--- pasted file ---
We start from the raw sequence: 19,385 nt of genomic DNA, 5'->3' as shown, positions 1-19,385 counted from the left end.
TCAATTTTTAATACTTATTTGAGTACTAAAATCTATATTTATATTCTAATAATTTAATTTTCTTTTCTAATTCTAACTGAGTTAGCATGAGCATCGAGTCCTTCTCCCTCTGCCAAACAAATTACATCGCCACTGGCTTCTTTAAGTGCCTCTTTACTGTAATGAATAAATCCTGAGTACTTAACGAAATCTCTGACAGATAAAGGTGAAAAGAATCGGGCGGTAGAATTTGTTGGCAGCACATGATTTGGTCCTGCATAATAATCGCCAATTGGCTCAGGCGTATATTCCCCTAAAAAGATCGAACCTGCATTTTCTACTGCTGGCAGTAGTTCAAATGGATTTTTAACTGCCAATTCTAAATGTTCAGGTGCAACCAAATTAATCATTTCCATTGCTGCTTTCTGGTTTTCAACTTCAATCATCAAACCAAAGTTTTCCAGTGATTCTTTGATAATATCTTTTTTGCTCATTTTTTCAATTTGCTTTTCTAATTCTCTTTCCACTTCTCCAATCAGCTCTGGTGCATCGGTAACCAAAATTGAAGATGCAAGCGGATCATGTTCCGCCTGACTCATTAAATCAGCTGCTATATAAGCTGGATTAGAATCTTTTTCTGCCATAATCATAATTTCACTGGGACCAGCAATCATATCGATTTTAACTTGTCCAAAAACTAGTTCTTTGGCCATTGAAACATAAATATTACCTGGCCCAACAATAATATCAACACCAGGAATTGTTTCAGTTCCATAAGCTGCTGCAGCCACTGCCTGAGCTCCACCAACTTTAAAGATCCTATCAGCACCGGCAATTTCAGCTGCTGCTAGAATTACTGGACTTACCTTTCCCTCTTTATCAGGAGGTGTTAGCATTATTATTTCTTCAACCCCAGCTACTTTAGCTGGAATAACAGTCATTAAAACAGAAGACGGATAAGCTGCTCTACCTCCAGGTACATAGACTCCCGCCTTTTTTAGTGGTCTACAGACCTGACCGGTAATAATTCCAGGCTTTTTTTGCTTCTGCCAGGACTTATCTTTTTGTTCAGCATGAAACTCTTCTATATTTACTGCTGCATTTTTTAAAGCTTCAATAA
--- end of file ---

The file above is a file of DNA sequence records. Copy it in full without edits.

We start from the raw sequence: 19,385 nt of genomic DNA, 5'->3' as shown, positions 1-19,385 counted from the left end.
TCAATTTTTAATACTTATTTGAGTACTAAAATCTATATTTATATTCTAATAATTTAATTTTCTTTTCTAATTCTAACTGAGTTAGCATGAGCATCGAGTCCTTCTCCCTCTGCCAAACAAATTACATCGCCACTGGCTTCTTTAAGTGCCTCTTTACTGTAATGAATAAATCCTGAGTACTTAACGAAATCTCTGACAGATAAAGGTGAAAAGAATCGGGCGGTAGAATTTGTTGGCAGCACATGATTTGGTCCTGCATAATAATCGCCAATTGGCTCAGGCGTATATTCCCCTAAAAAGATCGAACCTGCATTTTCTACTGCTGGCAGTAGTTCAAATGGATTTTTAACTGCCAATTCTAAATGTTCAGGTGCAACCAAATTAATCATTTCCATTGCTGCTTTCTGGTTTTCAACTTCAATCATCAAACCAAAGTTTTCCAGTGATTCTTTGATAATATCTTTTTTGCTCATTTTTTCAATTTGCTTTTCTAATTCTCTTTCCACTTCTCCAATCAGCTCTGGTGCATCGGTAACCAAAATTGAAGATGCAAGCGGATCATGTTCCGCCTGACTCATTAAATCAGCTGCTATATAAGCTGGATTAGAATCTTTTTCTGCCATAATCATAATTTCACTGGGACCAGCAATCATATCGATTTTAACTTGTCCAAAAACTAGTTCTTTGGCCATTGAAACATAAATATTACCTGGCCCAACAATAATATCAACACCAGGAATTGTTTCAGTTCCATAAGCTGCTGCAGCCACTGCCTGAGCTCCACCAACTTTAAAGATCCTATCAGCACCGGCAATTTCAGCTGCTGCTAGAATTACTGGACTTACCTTTCCCTCTTTATCAGGAGGTGTTAGCATTATTATTTCTTCAACCCCAGCTACTTTAGCTGGAATAACAGTCATTAAAACAGAAGACGGATAAGCTGCTCTACCTCCAGGTACATAGACTCCCGCCTTTTTTAGTGGTCTACAGACCTGACCGGTAATAATTCCAGGCTTTTTTTGCTTCTGCCAGGACTTATCTTTTTGTTCAGCATGAAACTCTTCTATATTTACTGCTGCATTTTTTAAAGCTTCAATAA